The business school student bought a camera that summer and taught himself some photography basics, like how to manipulate lighting. He remains a self-taught photographer even now, crediting his natural eye for knowing what elements need to come together in a successful post.

Schuble has experienced steady growth since launching @dcfoodporn, reaching the 10,000-follower mark within a year. As his account became more popular, his plans to pursue a career in finance or marketing – real estate and working on Wall Street were among his considered paths – began to dwindle until he decided to try the Instagram influencer lifestyle out for one year. Fast forward to a little over a year later, and he’s running a successful media company through the @dcfoodporn brand.

“It is crazy,” he says of his rapid rise to local fame. “I think I got really lucky with timing. I was lucky that I got to experiment with this in college. That really allowed me to let the passion drive the account and its growth. I was set up for success because I had the flexibility to do things that maybe weren’t going to work, and there was no financial pressure because I was in school.”

But now that he’s in the real world – Bethesda, to be exact – he defines success by a new set of metrics that includes being able to answer questions like, “Can I pay my rent?” in the affirmative.

It wasn’t until brands began courting Schuble that he realized @dcfoodporn was a potentially viable business. Sweetgreen was one of the first to reach out soon after the 10,000-follower benchmark, a geek out moment for him since the chain was started by three Georgetown business students. As more brands hired him for projects, he became more selective and set a standard rate for his services.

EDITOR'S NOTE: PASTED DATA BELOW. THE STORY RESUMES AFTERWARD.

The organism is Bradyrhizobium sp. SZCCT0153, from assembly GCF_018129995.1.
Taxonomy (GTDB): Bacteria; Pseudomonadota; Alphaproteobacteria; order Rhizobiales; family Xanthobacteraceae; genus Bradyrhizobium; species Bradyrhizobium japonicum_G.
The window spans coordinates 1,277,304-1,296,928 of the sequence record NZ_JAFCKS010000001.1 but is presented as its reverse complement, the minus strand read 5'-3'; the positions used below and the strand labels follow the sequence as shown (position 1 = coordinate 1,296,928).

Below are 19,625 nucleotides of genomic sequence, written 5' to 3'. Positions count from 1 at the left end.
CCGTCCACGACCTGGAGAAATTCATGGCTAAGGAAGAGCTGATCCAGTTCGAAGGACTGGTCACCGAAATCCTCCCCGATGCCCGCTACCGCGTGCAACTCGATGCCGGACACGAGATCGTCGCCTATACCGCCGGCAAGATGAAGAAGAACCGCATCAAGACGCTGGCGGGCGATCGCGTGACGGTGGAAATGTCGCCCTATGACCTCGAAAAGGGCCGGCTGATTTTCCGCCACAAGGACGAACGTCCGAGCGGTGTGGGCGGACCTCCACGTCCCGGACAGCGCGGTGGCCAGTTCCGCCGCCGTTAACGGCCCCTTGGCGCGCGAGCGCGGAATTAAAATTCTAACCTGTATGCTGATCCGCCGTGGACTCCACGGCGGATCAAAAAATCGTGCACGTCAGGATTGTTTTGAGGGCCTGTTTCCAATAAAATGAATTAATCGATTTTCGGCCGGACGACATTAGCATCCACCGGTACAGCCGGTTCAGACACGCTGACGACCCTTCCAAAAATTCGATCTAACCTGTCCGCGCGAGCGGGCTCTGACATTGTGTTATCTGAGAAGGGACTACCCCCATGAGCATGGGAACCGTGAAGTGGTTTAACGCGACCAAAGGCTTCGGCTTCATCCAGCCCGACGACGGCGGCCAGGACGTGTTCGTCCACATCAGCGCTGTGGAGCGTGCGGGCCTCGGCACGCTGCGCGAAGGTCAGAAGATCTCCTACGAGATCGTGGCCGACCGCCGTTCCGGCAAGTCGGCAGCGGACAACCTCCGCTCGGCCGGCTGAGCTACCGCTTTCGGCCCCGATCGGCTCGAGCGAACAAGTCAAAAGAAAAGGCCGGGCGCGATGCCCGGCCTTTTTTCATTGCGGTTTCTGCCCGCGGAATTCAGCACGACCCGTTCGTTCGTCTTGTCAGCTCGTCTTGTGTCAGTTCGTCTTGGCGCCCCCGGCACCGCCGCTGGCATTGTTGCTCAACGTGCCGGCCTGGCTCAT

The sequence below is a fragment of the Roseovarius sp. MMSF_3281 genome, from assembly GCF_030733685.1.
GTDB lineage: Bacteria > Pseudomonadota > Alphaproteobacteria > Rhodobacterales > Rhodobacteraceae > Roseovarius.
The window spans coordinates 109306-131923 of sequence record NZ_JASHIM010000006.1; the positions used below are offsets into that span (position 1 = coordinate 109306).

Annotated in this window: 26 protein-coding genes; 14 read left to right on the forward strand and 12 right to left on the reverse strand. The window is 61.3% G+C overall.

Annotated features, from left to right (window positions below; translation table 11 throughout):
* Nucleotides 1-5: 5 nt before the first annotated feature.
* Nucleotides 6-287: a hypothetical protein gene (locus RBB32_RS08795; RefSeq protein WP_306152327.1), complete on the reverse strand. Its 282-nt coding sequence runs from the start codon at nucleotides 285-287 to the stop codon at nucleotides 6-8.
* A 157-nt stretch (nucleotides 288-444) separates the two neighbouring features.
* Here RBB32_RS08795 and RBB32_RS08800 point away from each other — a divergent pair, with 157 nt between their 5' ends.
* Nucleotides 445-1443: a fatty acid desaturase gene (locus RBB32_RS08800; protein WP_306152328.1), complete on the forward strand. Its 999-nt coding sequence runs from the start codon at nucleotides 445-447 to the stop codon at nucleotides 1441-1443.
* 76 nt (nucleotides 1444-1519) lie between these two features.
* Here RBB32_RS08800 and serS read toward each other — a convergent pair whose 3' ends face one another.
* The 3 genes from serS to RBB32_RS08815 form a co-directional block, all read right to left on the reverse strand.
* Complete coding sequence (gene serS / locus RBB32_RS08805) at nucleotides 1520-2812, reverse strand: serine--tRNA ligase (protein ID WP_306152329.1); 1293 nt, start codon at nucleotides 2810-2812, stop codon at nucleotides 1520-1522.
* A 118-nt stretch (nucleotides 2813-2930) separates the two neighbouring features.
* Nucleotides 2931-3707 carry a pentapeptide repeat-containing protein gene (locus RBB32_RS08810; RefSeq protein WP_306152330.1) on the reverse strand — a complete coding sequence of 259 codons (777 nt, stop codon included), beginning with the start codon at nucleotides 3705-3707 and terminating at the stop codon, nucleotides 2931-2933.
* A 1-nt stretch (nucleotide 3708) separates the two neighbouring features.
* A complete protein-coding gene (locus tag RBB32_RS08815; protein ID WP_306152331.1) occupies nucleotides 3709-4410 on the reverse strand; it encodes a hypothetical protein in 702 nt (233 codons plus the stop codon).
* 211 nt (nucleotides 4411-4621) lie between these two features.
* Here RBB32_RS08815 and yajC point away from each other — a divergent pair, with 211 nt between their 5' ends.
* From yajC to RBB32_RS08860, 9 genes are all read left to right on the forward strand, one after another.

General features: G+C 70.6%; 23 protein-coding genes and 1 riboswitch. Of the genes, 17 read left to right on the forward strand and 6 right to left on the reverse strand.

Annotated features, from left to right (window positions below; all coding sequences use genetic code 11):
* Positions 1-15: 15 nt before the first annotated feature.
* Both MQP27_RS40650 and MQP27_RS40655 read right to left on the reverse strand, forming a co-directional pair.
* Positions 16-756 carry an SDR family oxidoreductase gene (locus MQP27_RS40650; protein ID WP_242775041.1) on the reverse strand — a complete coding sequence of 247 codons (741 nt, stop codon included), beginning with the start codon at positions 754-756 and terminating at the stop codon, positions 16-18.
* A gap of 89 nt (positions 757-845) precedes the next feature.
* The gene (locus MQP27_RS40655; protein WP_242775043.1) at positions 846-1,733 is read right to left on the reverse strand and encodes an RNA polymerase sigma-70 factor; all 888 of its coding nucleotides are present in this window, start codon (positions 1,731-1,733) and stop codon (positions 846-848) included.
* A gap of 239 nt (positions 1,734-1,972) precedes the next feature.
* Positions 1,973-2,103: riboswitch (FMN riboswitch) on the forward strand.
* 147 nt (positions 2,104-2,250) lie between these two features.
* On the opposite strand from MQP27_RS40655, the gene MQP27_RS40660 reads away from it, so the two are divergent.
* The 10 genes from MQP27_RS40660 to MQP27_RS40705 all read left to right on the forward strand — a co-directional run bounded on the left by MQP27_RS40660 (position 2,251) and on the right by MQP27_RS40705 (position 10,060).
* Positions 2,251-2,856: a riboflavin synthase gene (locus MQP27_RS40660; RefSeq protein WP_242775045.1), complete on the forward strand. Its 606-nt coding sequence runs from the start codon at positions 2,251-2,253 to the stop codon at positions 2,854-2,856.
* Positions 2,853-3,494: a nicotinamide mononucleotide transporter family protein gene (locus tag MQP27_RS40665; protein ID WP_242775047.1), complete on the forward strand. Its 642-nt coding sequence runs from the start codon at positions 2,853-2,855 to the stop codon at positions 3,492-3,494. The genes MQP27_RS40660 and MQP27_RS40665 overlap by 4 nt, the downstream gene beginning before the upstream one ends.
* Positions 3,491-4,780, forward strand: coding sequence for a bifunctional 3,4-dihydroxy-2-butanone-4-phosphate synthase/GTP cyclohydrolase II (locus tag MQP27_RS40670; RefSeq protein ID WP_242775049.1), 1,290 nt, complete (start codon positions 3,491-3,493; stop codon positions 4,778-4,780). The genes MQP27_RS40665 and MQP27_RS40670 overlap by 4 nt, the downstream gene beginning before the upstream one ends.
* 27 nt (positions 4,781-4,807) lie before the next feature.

“A lot of what I’m doing recently is paid work with brands. They’ll send me a product, and I’ll have to shoot it and do all of the creative and figure out the style and what I want to pair it with, which I love. I think that’s more fun than going to a restaurant where the chef does all the creative work and I just have to do my best to make it look good.”

A National Tequila Day-themed post with a bottle of Jose Cuervo nestled among fresh avocado halves and tortilla chips, a Potbelly Free Shake Friday promo filled with neatly stacked Oreos surrounding an Oreo milkshake, and a drool-worthy picnic shot for Voss water are among his recent brand projects.

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WHILE SCHUBLE LOVES TRYING his hand at art direction for brands, a huge percentage of his feed is still devoted to the local food scene.

“It’s always different. Everything about what I do is different. There’s no typical day and no typical photo shoot, which keeps it fun. I love that.”

Whether the visit is planned or impromptu, he says he always asks to be seated by a window with natural lighting. He inquires about the best items on the menu – although he usually researches options in advance – and proceeds to order both what he wants to photograph and what he wants to actually eat. This of course begs the question: how much of what he photographs does he consume?

“I’m actually very healthy, so I don’t necessarily eat every single cake or whatever it is that I post,” he says. “I do prioritize my health. If I can bring someone along with me to help eat the food and be an extra set of hands, that’s always great. I’ll usually take a couple hundred photos at each restaurant. Then I’ll eat a little bit, pack up a ton of leftovers and bring them with me.”